A Bing of Bread grew out of an interview that author Maggie Glezer conducted with a rabbi's wife about the symbolism of challah, that bakery staple deeply rooted in Jewish traditions. Captivated by the myriad meanings in every twist of the bread's braid, she spent years doing research and recipe testing. The result is this landmark guide to the amazing variety of Jewish breads found in communities all over the world, from Guatemala to Russia and everywhere in between. In it are more than 60 impeccably tested recipes both old and new, for challah and other Sabbath and holiday loaves and an exploration of the rich symbolism of their hisory, the rituals governing their baking and eating, and the sacred texts and commentaries from which these rituals derive.
There are best-ever recipes for babka and honey cake, bagels, matzot, crackers, and everyday breads such as Jewish-deli rye. It is also loaded with totally unexpected breads that thrill, such as anise, almond, and sesame-studded Moroccan Purim bread; the spiced and leaf-wrapped Ehtiopian bereketei (whole wheat Sabbath bread); and the pitalike nooni honegi of the Bukharan Jews. Oral histories, ancient legends, shtetl folktales, aphorisms, and proverbs delight and inspire, and stories of grandmothers and great-grandmothers that recall life as it once was complete this volume, the most in-depth and wide-ranging one ever published on the subject.
Annuities are financial products that guarantee the holder a fixed return so long as the holder remains alive, thereby providing insurance against lifetime uncertainty. The terms of these contracts depend on the information available to insurance firms. Unlike age and gender, information about individual survival probabilities cannot be readily ascertained. This asymmetric information causes market inefficiencies, such as adverse selection. Groundbreaking in its scope, The Economic Theory of Annuities offers readers a theoretical analysis of the functioning of private annuity markets. Starting with a general analysis of survival functions, stochastic dominance, and characterization of changes in longevity, Eytan Sheshinski derives the demand for annuities using a model of individuals who jointly choose their lifetime consumption and retirement age. The relation between life insurance and annuities that have a bequest option is examined and "annuity options" are proposed as a response to the lack of secondary markets.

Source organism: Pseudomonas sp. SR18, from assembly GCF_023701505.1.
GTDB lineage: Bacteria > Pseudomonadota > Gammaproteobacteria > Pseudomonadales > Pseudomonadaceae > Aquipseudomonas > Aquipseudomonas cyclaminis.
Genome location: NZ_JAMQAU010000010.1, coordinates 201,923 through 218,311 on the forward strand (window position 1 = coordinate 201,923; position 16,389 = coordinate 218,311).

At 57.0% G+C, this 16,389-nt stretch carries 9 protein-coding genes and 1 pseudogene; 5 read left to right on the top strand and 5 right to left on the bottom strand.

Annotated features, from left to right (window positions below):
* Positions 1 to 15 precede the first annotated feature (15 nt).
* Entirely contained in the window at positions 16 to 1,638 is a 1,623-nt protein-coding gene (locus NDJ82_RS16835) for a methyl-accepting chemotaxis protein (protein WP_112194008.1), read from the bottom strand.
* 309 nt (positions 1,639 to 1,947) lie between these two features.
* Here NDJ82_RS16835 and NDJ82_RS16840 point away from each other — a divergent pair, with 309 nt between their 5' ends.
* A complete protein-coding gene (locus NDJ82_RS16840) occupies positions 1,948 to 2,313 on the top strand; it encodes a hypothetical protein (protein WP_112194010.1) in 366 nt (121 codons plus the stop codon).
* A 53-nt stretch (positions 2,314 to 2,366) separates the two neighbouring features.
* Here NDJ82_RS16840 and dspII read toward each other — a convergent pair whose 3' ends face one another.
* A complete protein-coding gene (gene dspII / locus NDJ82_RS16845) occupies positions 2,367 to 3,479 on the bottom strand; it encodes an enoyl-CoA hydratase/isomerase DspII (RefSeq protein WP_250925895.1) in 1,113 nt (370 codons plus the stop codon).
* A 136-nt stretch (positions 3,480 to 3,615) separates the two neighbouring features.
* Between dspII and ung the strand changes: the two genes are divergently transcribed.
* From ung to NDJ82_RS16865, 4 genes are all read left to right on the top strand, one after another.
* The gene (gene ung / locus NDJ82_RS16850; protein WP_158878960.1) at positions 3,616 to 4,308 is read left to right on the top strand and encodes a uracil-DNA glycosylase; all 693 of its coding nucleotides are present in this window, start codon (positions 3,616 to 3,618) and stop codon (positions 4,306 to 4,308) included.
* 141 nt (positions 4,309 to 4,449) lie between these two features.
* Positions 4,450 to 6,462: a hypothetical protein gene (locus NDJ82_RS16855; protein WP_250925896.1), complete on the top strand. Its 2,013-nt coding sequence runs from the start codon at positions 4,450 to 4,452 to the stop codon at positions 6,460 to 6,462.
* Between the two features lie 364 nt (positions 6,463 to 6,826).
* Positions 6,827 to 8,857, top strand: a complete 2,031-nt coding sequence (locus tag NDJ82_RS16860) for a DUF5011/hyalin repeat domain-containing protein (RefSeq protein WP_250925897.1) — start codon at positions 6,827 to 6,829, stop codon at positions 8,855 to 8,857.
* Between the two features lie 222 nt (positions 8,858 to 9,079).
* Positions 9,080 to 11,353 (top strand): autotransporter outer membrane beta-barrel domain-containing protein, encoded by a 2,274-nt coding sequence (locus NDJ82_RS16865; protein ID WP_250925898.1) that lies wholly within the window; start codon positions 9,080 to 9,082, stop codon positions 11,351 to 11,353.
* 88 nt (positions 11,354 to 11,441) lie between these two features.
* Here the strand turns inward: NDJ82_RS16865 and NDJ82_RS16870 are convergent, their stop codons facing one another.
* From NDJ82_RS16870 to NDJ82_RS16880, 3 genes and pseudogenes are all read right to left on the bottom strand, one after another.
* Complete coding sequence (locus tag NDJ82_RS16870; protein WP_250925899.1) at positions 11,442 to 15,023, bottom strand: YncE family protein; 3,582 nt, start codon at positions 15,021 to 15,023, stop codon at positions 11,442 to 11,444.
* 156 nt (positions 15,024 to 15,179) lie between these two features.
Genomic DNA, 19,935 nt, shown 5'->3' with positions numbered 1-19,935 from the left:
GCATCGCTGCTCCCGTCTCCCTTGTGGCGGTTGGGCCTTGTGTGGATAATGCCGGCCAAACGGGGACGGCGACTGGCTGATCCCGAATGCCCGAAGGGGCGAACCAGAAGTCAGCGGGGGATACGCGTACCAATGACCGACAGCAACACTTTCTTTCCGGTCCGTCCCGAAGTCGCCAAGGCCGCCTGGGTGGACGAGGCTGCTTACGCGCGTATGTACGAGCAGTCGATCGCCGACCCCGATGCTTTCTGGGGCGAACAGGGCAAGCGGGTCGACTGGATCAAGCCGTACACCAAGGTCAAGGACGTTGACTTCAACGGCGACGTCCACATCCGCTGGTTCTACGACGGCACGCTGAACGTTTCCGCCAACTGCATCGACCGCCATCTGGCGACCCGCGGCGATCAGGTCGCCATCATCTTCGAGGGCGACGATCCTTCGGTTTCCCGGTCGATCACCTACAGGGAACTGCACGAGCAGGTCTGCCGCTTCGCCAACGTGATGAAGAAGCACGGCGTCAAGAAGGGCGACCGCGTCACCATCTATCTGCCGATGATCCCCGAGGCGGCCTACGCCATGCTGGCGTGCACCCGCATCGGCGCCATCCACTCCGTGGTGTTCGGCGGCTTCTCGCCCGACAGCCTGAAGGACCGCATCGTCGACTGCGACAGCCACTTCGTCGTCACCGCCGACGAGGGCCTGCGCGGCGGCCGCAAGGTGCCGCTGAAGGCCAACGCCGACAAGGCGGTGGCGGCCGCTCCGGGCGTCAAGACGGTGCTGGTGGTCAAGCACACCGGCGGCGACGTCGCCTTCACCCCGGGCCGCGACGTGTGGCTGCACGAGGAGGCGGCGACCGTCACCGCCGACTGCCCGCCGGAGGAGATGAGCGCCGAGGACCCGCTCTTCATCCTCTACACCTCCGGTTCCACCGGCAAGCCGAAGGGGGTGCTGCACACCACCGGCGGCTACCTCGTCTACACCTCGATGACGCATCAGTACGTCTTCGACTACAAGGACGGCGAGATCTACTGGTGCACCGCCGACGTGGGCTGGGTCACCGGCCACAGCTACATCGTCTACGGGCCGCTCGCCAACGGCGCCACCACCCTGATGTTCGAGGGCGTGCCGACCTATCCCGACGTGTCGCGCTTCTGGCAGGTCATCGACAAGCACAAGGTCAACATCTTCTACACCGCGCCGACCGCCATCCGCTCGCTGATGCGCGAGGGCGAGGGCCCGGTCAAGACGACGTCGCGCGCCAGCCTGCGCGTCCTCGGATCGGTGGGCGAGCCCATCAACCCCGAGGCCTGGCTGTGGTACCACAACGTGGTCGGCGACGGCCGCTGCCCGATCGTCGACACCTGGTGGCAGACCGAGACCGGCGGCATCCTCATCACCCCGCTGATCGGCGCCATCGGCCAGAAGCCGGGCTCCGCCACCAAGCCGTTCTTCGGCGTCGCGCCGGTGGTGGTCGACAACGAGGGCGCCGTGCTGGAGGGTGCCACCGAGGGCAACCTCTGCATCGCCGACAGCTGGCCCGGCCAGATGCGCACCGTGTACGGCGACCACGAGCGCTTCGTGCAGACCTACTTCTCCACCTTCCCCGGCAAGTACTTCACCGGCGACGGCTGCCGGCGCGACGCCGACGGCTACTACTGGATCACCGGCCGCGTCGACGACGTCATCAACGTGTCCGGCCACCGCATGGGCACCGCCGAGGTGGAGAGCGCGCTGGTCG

This book also investigates the macroeconomic policy implications of annuities and changes in longevity on aggregate savings. Sheshinski utilizes statistical population theory to shed light on the debate of whether the surge in savings and growth in Asia and other countries can be attributed to higher longevity of the population and whether this surge is durable. This book shows how understanding annuities becomes essential as governments that grapple with insolvency of public social security systems place greater emphasis on individual savings accounts.